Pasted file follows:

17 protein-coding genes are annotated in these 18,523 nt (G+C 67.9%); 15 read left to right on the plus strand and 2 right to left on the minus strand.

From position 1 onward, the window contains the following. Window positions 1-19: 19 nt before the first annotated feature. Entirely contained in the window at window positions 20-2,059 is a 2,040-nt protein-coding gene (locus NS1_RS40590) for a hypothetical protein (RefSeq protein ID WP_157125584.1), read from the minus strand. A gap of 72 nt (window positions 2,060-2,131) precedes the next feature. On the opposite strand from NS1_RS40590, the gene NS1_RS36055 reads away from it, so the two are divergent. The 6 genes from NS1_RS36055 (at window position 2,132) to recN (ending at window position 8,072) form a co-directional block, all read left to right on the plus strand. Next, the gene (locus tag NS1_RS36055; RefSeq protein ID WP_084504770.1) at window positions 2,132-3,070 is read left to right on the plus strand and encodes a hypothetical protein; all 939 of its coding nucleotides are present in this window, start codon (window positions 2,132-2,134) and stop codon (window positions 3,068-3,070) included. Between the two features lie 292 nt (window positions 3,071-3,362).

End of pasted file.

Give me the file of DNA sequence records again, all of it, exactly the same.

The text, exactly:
17 protein-coding genes are annotated in these 18,523 nt (G+C 67.9%); 15 read left to right on the plus strand and 2 right to left on the minus strand.

From position 1 onward, the window contains the following. Window positions 1-19: 19 nt before the first annotated feature. Entirely contained in the window at window positions 20-2,059 is a 2,040-nt protein-coding gene (locus NS1_RS40590) for a hypothetical protein (RefSeq protein ID WP_157125584.1), read from the minus strand. A gap of 72 nt (window positions 2,060-2,131) precedes the next feature. On the opposite strand from NS1_RS40590, the gene NS1_RS36055 reads away from it, so the two are divergent. The 6 genes from NS1_RS36055 (at window position 2,132) to recN (ending at window position 8,072) form a co-directional block, all read left to right on the plus strand. Next, the gene (locus tag NS1_RS36055; RefSeq protein ID WP_084504770.1) at window positions 2,132-3,070 is read left to right on the plus strand and encodes a hypothetical protein; all 939 of its coding nucleotides are present in this window, start codon (window positions 2,132-2,134) and stop codon (window positions 3,068-3,070) included. Between the two features lie 292 nt (window positions 3,071-3,362).